Are you the favored child in your Note or was it another sibling of yours? Did you grow up with a notion that one of your siblings was the favorite? What’s it like to be the favorite? What’s it like to NOT be the favorite? We each respond well to being the favorite (being favored), or so I would guess. But how does that work with God? How does the idea of favorites work with humans?
In reading an article from PsychologyToday.com on favoritism and it had an interesting insight:
What is critical is that all children trust that they are loved and appreciated for what makes them special. Love is unconditional, whereas favoritism is not. Favoritism depends upon children behaving in ways that gratifies parents.
We are diving into Luke 1 this weekend; Mary is referred to by the angel Gabriel as being a favorite of God. That could be very disruptive to the idea of “good news” if you reflect on the article from PsychologyToday.com. What Ellen Weber Libby Ph.D. is pointing out matches a view that I always grew up with; I’m guessing most Americans and most humans in this world attain to this view of “favorites:” the child or person earns that status of “favorite.”
Does that match God’s truth? I hope not but let’s not base this on my feeling or my thoughts but on God’s true and inspired Word.
In the sixth month the angel Gabriel was sent from God to a city of Galilee named Nazareth, 27 to a virgin betrothed to a man whose name was Joseph, of the house of David. And the virgin's name was Mary. 28 And he came to her and said, “Greetings, O favored one, the Lord is with you!” 29 But she was greatly troubled at the saying, and tried to discern what sort of greeting this might be. 30 And the angel said to her, “Do not be afraid, Mary, for you have found favor with God.”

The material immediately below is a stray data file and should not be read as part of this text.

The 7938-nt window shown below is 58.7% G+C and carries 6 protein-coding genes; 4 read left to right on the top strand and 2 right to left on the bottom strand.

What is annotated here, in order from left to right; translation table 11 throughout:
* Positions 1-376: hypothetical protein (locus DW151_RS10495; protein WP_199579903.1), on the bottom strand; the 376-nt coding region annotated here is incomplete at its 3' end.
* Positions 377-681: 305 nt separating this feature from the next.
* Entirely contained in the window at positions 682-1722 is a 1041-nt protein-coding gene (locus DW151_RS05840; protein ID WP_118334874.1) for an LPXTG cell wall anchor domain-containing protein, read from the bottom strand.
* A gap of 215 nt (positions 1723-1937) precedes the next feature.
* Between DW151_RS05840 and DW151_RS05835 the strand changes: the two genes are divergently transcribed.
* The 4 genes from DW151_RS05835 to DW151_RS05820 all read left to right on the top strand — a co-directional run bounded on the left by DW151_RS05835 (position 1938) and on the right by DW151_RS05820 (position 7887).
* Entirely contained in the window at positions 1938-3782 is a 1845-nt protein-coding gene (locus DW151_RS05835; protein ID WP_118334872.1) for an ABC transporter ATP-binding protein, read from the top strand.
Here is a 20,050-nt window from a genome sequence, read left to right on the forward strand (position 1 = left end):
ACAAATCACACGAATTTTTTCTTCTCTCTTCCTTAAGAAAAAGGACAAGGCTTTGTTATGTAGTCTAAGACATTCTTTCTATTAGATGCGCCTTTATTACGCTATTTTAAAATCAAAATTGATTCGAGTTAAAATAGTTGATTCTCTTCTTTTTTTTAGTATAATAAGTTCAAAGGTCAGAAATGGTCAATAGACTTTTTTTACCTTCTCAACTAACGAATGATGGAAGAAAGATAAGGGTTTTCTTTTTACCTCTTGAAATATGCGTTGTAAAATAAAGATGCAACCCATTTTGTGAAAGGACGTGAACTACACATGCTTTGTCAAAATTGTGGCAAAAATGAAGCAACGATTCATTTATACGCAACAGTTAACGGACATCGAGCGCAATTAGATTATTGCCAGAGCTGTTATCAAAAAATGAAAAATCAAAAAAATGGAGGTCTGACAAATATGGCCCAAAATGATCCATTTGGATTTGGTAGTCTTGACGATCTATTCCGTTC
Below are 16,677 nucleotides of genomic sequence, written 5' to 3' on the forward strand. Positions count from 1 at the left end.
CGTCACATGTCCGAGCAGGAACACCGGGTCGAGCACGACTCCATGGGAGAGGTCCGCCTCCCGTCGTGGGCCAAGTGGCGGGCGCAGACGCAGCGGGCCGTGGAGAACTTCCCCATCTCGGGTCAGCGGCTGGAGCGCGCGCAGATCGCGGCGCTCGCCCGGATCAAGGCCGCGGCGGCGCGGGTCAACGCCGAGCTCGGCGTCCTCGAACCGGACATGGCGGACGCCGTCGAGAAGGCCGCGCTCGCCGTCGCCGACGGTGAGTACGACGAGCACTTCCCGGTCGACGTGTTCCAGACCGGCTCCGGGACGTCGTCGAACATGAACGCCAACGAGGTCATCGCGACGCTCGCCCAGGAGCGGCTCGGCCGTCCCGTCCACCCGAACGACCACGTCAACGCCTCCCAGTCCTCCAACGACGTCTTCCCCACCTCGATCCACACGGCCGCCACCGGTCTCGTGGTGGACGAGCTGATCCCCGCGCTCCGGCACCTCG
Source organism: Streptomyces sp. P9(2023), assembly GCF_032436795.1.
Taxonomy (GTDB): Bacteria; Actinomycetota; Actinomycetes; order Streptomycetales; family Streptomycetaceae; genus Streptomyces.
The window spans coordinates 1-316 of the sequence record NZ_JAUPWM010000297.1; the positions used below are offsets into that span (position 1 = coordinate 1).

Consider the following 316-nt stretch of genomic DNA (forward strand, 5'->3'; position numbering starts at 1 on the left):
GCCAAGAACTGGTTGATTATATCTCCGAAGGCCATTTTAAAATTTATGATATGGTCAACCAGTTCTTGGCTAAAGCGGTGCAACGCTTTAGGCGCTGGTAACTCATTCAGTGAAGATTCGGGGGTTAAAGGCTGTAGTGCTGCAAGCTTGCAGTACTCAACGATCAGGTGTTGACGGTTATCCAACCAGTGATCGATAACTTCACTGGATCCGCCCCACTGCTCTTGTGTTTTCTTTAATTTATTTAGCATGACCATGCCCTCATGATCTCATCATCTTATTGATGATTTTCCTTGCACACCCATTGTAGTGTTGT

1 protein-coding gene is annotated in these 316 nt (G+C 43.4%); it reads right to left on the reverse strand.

OK, Mary is the “favored one.” She’s the favorite. What’s wrong with applying my cultural understanding of favorite to this reading? It’s completely upside down and backwards. Verse 28 literally means that Mary is favored. She is the recipient of God grace. But wait, that seems to already indicate a discrepancy from the cultural view of favorites (favorites must earn that status). If you concluded that, based on the word, “grace” or “underserved love,” you would be correct.
Verse 30 helps to round out our understanding of “favored one.” “Do not be afraid, Mary, for you have found favor with God” (Luke 1:30). That phrase, “you have found . . .” betrays what the REAL meaning of favorite is. Real favorites of God are those who . . .
sense their undeserving nature, they see that their attraction to ungodly ideas is very real, they have calculated all the misgivings and hurtful posture
And they yearn for God to give them what they don’t deserve.
This was a good picture of Mary. She had a heart that was prepared for Gabriel’s words and God’s gift. She found herself very dependent and had search out His Scriptures to see if God would favor such an undeserving person as herself. Jackpot - she found it!
That’s what favorite means in God’s realm. You don’t earn it. You live for the grace that God has promised. Mary did. She found God’s favor in the tapestry of His Ancient letters to His people. She had heard the words from the parchment of Isaiah and David’s penning of some Psalms. She learned more and more of her undeserving nature and of God’s Very Generous nature. She liked what she found and by faith, she held onto it.
In short, that is what “finding favor with God” means for her and also for us. So here are my final questions for you so that you can sit comfortably in the same position as Mary:
One: Do you know about His grace? If you don’t, search the Scriptures.
Two: Do you trust His grace? If you don’t, search the Scriptures.
Three: Do you live trusting His grace? If you don’t, search the Scriptures.
Blessings to you, highly favored one!